town once called Best located
in Reagan County is mesquite and buffalo grass country. Named for Tom Best, a
railroader, the settlement boomed from 1924 to 1932 with oil discoveries.
Like most oil booms it was wild and woolly with the law trying hard to retain
control. For its motto, the town once boasted, "The town with the Best
name but the worst reputation."
Today, deserted houses and numerous concrete
foundations tell of the boom and bust of Best.
hear of Circle Back?
In 1944, this Panhandle ghost town boasted a population of 100. Located southeast
of Muleshoe in eastern Bailey
County, it had a post office from 1931 to 1954. The name Circle
Back has been explained in many stories. But the truth is, the name is honest,
nothing mythical but attributed to a large early-day ranch in the area which branded
a simple circle on the backs of its cattle.
Of interest, the U.S. Postal
Service created many early town names. Postal rules stated, "No two towns in the
same state could use the same name." In the days of crude communications, the
applications of outlying communities seeking a post office were slow in transit
as letters crossed the mail many times, with new settlements seeking official
names. Often the postal officials suggested names somewhat near those on the applications
and were accepted.
An example of this name search occurred in Cross
Cut. Originally named Cross Out by its pioneers, by the time the postal authorities
finished searching, the name became Cross
Cut. According to local legend the reason for the original name of Cross Out
was: "It was across the country, out of the way, and 28 miles from the county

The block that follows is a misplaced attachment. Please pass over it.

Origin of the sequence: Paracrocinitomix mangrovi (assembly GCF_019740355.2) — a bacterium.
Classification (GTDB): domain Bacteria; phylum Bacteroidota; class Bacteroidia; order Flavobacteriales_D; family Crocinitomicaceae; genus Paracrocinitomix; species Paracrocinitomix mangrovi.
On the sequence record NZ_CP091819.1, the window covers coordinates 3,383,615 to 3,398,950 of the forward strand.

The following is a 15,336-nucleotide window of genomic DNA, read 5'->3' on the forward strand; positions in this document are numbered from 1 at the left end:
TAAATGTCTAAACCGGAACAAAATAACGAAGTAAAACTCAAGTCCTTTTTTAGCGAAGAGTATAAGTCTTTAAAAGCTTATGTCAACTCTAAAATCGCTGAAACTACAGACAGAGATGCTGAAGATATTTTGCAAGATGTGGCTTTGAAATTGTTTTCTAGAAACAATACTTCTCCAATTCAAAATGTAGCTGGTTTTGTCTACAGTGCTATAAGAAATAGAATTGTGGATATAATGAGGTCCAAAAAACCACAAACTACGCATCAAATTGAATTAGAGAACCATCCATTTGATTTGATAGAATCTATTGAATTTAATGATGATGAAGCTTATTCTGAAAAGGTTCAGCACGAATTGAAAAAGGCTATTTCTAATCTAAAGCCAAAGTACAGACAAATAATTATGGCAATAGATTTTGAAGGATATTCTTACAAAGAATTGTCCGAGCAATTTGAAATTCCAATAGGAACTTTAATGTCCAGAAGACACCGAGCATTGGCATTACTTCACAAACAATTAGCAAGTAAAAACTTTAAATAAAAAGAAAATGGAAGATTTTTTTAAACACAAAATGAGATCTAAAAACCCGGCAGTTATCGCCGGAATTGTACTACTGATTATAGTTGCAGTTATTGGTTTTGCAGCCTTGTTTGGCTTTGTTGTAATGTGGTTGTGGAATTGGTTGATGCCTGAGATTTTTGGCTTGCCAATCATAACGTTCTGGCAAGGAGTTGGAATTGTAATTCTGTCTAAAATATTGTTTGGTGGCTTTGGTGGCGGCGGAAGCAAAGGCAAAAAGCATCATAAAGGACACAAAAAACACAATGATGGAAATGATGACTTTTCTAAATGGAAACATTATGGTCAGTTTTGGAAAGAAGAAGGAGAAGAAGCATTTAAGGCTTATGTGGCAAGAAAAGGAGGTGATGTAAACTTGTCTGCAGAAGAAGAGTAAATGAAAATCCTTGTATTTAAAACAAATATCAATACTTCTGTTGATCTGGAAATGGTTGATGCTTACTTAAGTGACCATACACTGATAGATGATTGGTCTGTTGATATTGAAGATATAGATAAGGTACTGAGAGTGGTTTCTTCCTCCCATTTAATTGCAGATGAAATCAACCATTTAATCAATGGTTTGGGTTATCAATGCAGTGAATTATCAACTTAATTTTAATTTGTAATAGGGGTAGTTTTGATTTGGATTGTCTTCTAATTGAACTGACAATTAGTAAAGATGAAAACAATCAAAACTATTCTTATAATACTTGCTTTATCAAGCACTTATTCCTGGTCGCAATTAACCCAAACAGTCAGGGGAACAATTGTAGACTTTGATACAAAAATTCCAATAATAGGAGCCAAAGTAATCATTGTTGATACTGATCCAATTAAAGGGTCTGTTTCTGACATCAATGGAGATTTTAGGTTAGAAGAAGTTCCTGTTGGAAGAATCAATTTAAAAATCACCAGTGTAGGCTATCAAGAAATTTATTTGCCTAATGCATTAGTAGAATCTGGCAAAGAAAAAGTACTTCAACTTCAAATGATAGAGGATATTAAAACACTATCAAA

seat of Brownwood in Brown
County. The post office there operated from 1931 to 1954.
Roy Bean established Langtry,
named after a popular singer and actress of the time, and began dealing out his
own brand of justice. Unlike some of today's justice and although unlettered in
the legal profession, Judge Bean did exhibit a brand of "common sense justice
that made sense." For example, a dead man was found on the prairie with no identification,
$25 in his pocket and carrying a pistol. The judge fined the man $25 for carrying
a weapon and burial expense.
In the absence of a local jail, Langtry
prisoners were held and served sentence handcuffed to a log chain fastened around
a tree with no facilities for shelter or hygiene available. This assured there
were no repeat offenders returning to the judge's jail. The term "death row" did
not exist, as those convicted of serious crimes were hanged immediately. The site
can be visited today as a Texas rest stop along the highway and features a beautiful
Though early towns had avid supporters with ambitious agendas,
most fell by the wayside as progress arrived and highways and railroads passed
them by. Most live today only in historical notes and stories.
"It's All Trew"
8, 2011 column
Delbert Trew is a freelance writer and retired rancher. He can
be reached at 806-779-3164, by mail at Box A, Alanreed, TX 79002, or by e-mail
at firstname.lastname@example.org. For books see DelbertTrew.com. His column appears
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